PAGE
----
A seasoned civil resistance trainer, Ms. Azeem's coaching focuses on nonviolent conflict resolution and fostering participatory citizenship and accountable democracy. In 2016, with support from ICNC’s Learning Initiative Network program, she initiated the first-ever yearlong training series on nonviolent civil resistance and movement building in Pakistan. This program aimed to introduce and promote the understanding and importance of deep democracy, participatory citizenship, and the phenomenon of people power within the country.

As a certified trauma-informed grief coach, Ms. Azeem recognizes the profound impact of personal stories and past and present experiences on learning. This understanding translates into holistic curriculum design that prioritizes the learner’s journey and embraces collective community care.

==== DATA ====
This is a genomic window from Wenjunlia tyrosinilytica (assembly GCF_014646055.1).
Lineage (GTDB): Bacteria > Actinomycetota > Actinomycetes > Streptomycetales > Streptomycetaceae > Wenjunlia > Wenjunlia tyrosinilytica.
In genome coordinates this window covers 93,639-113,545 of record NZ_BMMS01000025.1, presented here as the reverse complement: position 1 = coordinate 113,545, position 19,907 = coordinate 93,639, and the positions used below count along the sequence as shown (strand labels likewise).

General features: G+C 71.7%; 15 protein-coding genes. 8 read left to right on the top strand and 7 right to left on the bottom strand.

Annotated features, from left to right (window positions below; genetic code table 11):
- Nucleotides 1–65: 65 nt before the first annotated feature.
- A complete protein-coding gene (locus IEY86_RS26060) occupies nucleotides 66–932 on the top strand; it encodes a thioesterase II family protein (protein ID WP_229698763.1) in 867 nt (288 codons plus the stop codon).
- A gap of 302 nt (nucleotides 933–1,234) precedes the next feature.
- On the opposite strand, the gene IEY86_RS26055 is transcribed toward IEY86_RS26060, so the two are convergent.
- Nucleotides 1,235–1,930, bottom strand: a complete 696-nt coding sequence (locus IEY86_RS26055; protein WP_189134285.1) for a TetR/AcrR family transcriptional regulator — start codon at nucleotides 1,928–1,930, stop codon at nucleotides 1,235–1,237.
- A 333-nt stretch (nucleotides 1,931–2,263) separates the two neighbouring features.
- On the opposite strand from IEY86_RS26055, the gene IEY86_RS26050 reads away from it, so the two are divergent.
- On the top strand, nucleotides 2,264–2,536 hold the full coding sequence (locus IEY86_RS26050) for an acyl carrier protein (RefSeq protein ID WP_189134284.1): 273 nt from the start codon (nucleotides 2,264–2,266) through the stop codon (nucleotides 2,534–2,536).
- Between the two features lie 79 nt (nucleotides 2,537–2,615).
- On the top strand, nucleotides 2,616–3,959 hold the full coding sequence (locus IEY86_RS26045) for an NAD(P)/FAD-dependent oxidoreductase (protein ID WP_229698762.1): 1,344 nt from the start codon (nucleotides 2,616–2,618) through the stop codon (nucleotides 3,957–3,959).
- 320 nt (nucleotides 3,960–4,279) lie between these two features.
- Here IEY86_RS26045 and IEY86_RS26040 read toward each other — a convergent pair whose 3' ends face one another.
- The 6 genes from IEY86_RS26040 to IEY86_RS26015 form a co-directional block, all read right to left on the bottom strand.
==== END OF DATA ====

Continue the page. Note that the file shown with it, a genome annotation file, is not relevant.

Inclusion, humor, transparency, and resilience are the core values that underpin Ms. Azeem’s work and life. She is a firm believer in people power and invests her energy in learning and applying relevant theories and practices in her coaching, education, and training endeavors.

Writings from Mariam Azeem


Ideas & Trends

From Grievance to Funding to Capacity Building: Insights from Movement Coaches

One movement coach I interviewed traced the ideal path from grievance to funding to capacity building. Although many readers will already be in the thick of organizing and fundraising, I thought it would still be helpful to share this model as a way to ground our thinking around movement capacity building. In a perfect world, a group would navigate the following steps: 1) Make a grievance known in your community to help form a critical mass of participants (this can be as few as 5 or 10 people). Take necessary security measures. […]

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Ideas & Trends

Recruiting Movement Trainers and Developing Training Content